Artist with disability recognized worldwide

Inspired Artist Jenny Unrein doesn't let William's Syndrome stop her from creating art to raise money for cancer research efforts.

Michelle Boltz / Washburn Review

Jenny and Wendi Unrein got their start in 2008 when they were at home watching the Oprah Winfrey Show, which at the time, featured an episode for raising money for cancer research for various charities.

“I want to do this, Mom!” said Jenny Unrein.

That sparked the idea for Jenny LU Designs, and Wendi Unrein started a business plan that took her eight months to complete, with the help of networking. After attending a convention in California, their business took off. They first applied for a grant for $2,000 to get started and they have been going ever since.

Jenny Unrein, 23, loves to draw. She got her start in drawing when she was 6 years old by creating her own greeting cards for friends and family. Someday, she would like to go to college to become a teacher’s assistant. Wendi Unrein is an art teacher for the Washburn Rural district in Topeka and moved here six years ago from Olathe.

Jenny Unrein’s artwork starts out using a Sharpie, and then Wendi Unrein adds color using watercolor, colored pencils or markers. Each creation is her own, and no two look alike. It takes Jenny Unrein an average of an hour to do each drawing, and she takes pride in the work she does.

“A lot of teachers were their first customers and made art for gifts,” said Unrein.

Wendi Unrein applied for a $10,000 grant from the state of Kansas and when accepted, the sky was the limit. Vocational Rehabilitation of Topeka also assisted the Unreins with business startup costs and provided Wendi Unrein with many valuable resources.

“When Jenny is doing her artwork, it’s all her and she doesn’t want anyone to see her work until it’s done,” said Unrein. “She is the heart and soul of this business.”

Jenny has William’s Syndrome, which is a social syndrome that was caused by missing one chromosome strand in her DNA.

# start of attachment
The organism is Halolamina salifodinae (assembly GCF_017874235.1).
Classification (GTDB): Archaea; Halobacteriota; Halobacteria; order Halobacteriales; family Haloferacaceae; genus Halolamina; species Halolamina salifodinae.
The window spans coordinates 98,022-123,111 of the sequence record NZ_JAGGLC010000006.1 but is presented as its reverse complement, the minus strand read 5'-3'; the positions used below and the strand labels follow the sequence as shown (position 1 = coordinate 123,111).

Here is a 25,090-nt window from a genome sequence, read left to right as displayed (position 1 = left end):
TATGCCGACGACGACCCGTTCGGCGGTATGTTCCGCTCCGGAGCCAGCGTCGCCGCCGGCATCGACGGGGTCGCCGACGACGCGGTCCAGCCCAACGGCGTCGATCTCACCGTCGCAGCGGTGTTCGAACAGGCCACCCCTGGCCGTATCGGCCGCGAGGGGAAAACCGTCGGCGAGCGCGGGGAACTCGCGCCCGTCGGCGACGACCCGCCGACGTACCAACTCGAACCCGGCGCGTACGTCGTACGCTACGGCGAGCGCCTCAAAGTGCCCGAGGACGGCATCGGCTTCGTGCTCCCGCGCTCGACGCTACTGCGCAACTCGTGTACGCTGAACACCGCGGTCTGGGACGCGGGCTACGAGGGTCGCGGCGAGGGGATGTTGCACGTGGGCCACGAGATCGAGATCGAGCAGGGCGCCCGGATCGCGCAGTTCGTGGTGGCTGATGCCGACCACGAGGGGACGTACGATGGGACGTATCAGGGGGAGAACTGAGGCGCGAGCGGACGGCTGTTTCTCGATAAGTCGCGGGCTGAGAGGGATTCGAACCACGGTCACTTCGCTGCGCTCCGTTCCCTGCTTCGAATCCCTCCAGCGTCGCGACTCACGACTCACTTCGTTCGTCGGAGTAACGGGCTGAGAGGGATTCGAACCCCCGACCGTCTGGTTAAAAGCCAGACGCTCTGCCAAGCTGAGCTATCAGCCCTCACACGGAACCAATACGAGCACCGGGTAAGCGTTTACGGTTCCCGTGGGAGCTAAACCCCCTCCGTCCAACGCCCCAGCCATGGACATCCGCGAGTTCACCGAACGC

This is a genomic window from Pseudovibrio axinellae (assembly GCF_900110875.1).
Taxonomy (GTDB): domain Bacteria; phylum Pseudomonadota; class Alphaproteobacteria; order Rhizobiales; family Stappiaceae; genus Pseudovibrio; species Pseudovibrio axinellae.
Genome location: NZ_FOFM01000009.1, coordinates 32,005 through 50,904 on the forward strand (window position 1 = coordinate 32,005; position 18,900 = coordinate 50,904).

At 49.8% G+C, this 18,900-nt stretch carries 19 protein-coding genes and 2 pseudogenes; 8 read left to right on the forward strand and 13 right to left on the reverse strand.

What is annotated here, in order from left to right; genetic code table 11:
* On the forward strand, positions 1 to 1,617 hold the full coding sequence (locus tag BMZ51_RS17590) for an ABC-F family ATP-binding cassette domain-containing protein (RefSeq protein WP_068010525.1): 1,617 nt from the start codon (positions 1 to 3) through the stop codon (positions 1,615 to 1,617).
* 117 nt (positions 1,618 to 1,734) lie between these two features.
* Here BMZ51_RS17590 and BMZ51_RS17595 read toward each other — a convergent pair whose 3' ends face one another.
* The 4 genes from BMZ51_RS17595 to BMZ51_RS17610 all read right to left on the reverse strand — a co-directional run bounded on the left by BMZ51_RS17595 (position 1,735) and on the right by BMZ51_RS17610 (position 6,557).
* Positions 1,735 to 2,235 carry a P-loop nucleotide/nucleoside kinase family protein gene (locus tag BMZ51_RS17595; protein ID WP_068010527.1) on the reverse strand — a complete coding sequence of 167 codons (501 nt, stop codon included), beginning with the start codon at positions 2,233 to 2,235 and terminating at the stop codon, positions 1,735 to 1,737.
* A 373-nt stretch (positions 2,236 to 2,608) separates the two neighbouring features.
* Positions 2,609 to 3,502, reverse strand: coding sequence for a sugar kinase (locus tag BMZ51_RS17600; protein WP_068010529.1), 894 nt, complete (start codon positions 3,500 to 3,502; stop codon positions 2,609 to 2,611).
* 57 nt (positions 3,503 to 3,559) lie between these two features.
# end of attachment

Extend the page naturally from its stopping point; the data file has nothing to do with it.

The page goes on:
“The biggest challenge is to understand Jenny,” said Wendi Unrein.

She’s at a 12-year-old level of learning and very high functioning. Most people with William’s Syndrome don’t have fear of man and are very caring and loving. They also have extremely sensitive hearing and love music. Although Jenny Unrein is tone deaf, she is very passionate about her artwork.

Jenny LU Designs is also known worldwide and has artwork in places like Africa, Europe and Canada. Jenny Unrein was featured in an article in Germany, as well. She currently has her works on display in the NOTO District in both the Ecclective and Serendipity galleries, and they were part of at the First Friday Art Walk in March and February.

They have donated some of their artwork for silent auctions and local charities. They attend art shows, special needs art conferences and conventions whenever possible. Trips can become costly.

“We’re not planning on making any money on this,” said Wendi Unrein. “The more you give, the more you get. The heart and soul of what we do is to donate.”

Some of the things they have available for purchase are greeting cards, posters, prints, calendars, jewelry and more. For more information on Jenny LU Designs, or to make special orders, feel free to contact their website at jennyludesigns.com or [email protected].